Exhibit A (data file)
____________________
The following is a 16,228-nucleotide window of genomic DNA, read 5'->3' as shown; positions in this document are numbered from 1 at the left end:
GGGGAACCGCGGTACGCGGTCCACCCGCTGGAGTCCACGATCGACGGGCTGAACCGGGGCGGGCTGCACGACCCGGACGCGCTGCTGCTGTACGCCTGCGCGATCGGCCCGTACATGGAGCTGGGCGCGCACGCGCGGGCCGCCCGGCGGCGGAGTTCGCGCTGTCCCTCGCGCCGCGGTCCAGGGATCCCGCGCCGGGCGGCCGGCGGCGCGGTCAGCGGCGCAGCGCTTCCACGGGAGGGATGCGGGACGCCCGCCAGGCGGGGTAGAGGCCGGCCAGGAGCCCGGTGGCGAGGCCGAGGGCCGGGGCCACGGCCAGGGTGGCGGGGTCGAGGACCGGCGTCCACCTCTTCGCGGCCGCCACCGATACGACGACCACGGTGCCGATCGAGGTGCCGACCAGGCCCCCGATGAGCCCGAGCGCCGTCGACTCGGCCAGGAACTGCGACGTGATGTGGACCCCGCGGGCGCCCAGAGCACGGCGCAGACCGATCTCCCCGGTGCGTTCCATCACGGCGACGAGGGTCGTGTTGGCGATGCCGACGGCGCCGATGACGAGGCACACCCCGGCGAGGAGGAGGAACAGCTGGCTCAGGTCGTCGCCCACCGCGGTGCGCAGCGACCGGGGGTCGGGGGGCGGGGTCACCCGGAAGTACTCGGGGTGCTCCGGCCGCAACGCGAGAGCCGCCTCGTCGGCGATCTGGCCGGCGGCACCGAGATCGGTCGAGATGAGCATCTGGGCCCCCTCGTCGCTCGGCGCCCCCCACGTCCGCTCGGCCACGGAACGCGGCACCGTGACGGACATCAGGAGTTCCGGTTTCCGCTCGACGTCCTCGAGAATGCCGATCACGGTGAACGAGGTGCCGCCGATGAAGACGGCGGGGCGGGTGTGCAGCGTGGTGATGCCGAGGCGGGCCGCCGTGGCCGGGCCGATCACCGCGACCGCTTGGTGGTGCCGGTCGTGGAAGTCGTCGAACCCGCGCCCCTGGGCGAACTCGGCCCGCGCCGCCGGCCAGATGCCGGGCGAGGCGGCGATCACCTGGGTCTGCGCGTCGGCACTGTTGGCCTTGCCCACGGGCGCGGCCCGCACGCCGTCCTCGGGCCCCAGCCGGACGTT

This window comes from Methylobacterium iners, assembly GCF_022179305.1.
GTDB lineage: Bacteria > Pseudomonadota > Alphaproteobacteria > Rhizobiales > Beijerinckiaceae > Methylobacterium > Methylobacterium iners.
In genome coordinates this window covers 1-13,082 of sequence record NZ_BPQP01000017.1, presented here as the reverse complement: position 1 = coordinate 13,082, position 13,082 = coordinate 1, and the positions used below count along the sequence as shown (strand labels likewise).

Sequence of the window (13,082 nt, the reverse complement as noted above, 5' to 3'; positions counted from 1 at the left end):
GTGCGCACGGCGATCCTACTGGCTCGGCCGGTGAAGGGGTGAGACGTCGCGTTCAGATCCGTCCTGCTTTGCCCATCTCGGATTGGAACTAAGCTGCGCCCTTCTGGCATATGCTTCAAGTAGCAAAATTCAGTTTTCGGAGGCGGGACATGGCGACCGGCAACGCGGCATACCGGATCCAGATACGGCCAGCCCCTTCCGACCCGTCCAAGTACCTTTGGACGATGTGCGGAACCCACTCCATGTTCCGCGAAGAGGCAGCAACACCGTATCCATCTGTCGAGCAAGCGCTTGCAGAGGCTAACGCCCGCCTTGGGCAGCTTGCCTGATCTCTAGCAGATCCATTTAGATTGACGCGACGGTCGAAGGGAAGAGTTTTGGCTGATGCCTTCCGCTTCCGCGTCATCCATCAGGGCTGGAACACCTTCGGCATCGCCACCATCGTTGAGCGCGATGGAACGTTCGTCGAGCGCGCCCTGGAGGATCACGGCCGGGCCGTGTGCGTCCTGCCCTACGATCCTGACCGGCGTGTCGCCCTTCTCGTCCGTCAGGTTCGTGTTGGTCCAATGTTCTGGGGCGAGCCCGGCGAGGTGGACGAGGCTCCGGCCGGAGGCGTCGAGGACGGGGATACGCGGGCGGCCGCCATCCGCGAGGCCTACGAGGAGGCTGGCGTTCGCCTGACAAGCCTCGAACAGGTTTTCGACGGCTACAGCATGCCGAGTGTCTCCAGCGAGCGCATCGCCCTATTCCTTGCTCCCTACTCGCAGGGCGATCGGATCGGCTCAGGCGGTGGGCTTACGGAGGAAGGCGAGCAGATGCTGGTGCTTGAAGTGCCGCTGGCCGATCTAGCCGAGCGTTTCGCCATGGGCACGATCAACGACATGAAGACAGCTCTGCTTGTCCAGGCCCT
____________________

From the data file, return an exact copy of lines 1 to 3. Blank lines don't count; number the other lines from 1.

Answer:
The following is a 16,228-nucleotide window of genomic DNA, read 5'->3' as shown; positions in this document are numbered from 1 at the left end:
GGGGAACCGCGGTACGCGGTCCACCCGCTGGAGTCCACGATCGACGGGCTGAACCGGGGCGGGCTGCACGACCCGGACGCGCTGCTGCTGTACGCCTGCGCGATCGGCCCGTACATGGAGCTGGGCGCGCACGCGCGGGCCGCCCGGCGGCGGAGTTCGCGCTGTCCCTCGCGCCGCGGTCCAGGGATCCCGCGCCGGGCGGCCGGCGGCGCGGTCAGCGGCGCAGCGCTTCCACGGGAGGGATGCGGGACGCCCGCCAGGCGGGGTAGAGGCCGGCCAGGAGCCCGGTGGCGAGGCCGAGGGCCGGGGCCACGGCCAGGGTGGCGGGGTCGAGGACCGGCGTCCACCTCTTCGCGGCCGCCACCGATACGACGACCACGGTGCCGATCGAGGTGCCGACCAGGCCCCCGATGAGCCCGAGCGCCGTCGACTCGGCCAGGAACTGCGACGTGATGTGGACCCCGCGGGCGCCCAGAGCACGGCGCAGACCGATCTCCCCGGTGCGTTCCATCACGGCGACGAGGGTCGTGTTGGCGATGCCGACGGCGCCGATGACGAGGCACACCCCGGCGAGGAGGAGGAACAGCTGGCTCAGGTCGTCGCCCACCGCGGTGCGCAGCGACCGGGGGTCGGGGGGCGGGGTCACCCGGAAGTACTCGGGGTGCTCCGGCCGCAACGCGAGAGCCGCCTCGTCGGCGATCTGGCCGGCGGCACCGAGATCGGTCGAGATGAGCATCTGGGCCCCCTCGTCGCTCGGCGCCCCCCACGTCCGCTCGGCCACGGAACGCGGCACCGTGACGGACATCAGGAGTTCCGGTTTCCGCTCGACGTCCTCGAGAATGCCGATCACGGTGAACGAGGTGCCGCCGATGAAGACGGCGGGGCGGGTGTGCAGCGTGGTGATGCCGAGGCGGGCCGCCGTGGCCGGGCCGATCACCGCGACCGCTTGGTGGTGCCGGTCGTGGAAGTCGTCGAACCCGCGCCCCTGGGCGAACTCGGCCCGCGCCGCCGGCCAGATGCCGGGCGAGGCGGCGATCACCTGGGTCTGCGCGTCGGCACTGTTGGCCTTGCCCACGGGCGCGGCCCGCACGCCGTCCTCGGGCCCCAGCCGGACGTT

This window comes from Methylobacterium iners, assembly GCF_022179305.1.